US: Making America confident again

For much of the last month or so the upward momentum in US financial markets has begun to wane. This is particularly true in equities markets - in which significant optimism was being priced in around fiscal stimulus being introduced by the new administration in its first 100 days in office. But its recent unsuccessful bid to push through policy reform on healthcare (at least to date) and ongoing negotiation around tax reform has shaken market confidence. This pause in market gains is now reflective of a more measured outlook including delays to fiscal stimulus.

Consequently, many have speculated that the “Trump trade” – and reflation thematic – has run its course. While the former may be true to some extent, we think the latter has only just begun. The “Trump trade” merely enhanced market confidence that the US was recovering – a trend that had emerged before the election of President Donald Trump. Ongoing positive signs of US recovery leave us comfortable that the reflation theme will continue.

That said, bond yields may not push materially higher for structural reasons. However, the retracing of massively accommodative monetary policy should not allow them to plunge to historic lows again.

This recovery should allow the US Federal Reserve to continue raising official interest rates with confidence. Indeed last month came the first of the three rate hikes the Fed expects to implement in 2017. The increase saw the target range for the Fed funds rate move higher by 25bps to 0.75-1.00%. Fed members’ communications since that decision would suggest they think more tightening of policy will be warranted in the relatively short term. Added to this the Fed is now communicating around the shrinking of its balance sheet (as bonds mature but no reinvestment takes place). This gradual winding down is not likely imminent, but the Fed is seeking to condition the market well ahead of time as to not introduce undue volatility when it does occur.

Despite this the Federal Open Market Committee (FOMC) is clearly proceeding with some caution, March’s hawkish posture unchanged from the beginning of the year. Indeed markets had priced in a more hawkish FOMC communication and sold off when it failed to materialise with most concluding it was a ‘dovish’ hike. Its stance was also underscored by one FOMC member dissenting on the hike, with Minneapolis Federal Reserve Bank President Neel Kashkari voting to leave the rate unchanged. His dissent continued into the commentary by FOMC Chair Janet Yellen, who cautioned in the post-meeting press conference that “...the Fed Funds rate does not need to rise much to get to neutral” and that “the economic outlook is highly uncertain”.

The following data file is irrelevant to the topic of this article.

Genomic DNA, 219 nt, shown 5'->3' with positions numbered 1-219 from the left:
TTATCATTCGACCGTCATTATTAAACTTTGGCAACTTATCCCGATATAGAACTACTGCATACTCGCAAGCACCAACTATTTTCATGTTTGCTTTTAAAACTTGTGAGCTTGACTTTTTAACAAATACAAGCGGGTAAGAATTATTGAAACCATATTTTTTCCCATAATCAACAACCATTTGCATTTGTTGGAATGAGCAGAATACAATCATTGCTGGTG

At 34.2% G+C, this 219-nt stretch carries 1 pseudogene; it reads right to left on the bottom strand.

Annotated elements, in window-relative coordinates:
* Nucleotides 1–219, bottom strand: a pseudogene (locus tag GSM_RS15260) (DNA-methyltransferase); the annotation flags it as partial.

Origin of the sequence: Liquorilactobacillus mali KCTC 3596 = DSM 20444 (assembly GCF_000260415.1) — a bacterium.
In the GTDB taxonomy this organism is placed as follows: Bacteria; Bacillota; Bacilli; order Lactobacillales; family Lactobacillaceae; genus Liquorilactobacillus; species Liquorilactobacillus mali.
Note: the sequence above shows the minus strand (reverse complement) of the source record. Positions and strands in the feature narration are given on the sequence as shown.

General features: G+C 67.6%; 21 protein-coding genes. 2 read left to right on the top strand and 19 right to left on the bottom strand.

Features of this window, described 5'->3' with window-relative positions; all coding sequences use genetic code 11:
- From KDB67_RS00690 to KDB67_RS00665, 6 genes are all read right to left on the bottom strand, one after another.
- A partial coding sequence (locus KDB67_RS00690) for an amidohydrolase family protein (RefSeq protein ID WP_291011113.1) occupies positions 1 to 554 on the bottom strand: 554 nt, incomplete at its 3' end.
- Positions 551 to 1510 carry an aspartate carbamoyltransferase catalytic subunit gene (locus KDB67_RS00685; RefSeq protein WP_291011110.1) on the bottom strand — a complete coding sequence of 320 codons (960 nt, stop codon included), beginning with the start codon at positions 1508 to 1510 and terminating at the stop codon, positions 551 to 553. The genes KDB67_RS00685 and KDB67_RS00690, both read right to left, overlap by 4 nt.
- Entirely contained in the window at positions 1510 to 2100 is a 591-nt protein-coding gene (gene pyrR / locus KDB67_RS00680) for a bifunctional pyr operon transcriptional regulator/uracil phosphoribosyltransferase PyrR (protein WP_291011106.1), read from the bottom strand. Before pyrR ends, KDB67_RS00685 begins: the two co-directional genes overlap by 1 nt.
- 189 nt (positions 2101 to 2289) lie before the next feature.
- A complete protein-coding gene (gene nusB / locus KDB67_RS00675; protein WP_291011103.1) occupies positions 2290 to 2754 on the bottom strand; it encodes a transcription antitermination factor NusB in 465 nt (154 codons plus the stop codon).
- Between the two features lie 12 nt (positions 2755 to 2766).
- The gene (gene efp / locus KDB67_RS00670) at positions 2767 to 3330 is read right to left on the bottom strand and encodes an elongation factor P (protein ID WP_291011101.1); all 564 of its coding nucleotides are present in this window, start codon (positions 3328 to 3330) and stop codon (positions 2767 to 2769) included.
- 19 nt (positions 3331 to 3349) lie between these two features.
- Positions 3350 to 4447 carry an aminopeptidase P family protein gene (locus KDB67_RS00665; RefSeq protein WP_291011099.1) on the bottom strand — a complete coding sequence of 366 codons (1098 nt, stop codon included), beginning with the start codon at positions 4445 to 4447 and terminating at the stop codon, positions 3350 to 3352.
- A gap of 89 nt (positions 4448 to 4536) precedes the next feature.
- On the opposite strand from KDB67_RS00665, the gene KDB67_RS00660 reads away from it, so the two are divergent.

Ongoing positive signs of US recovery leave us comfortable that the reflation theme will continue.

Nonetheless, risks to the economy are still being judged to “appear roughly balanced”. Consequently there were no material changes to the FOMC’s forecast outlook. Importantly core PCE inflation was still expected to reach 2% by 2018; the median long run unemployment rate projection was taken down 0.1pp to 4.7%; and 2018 GDP growth was revised slightly higher 0.1pp to 2.1%. All other forecasts were unchanged.

US: Consumer & business sentiment
The new administration has bolstered confidence


Source: IFM Investors, ISM, Conference Board, NFIB

Improved confidence has been reflected in spades in recent survey data. And it is seemingly the political environment that has, to date, been responsible for this uplift. Consumer confidence (the Conference Board measure) had been trending higher over a number of years, since it troughed during the ‘great recession’. Yet it stagnated through much of 2015-16 only to be revitalised after the US election - climbing 25% since October, and hitting a 16-year high in the March data (this is in stark contrast to sentiment in Australia that has been stuck below average since the global financial crisis and punctuated by reversals caused by the political environment).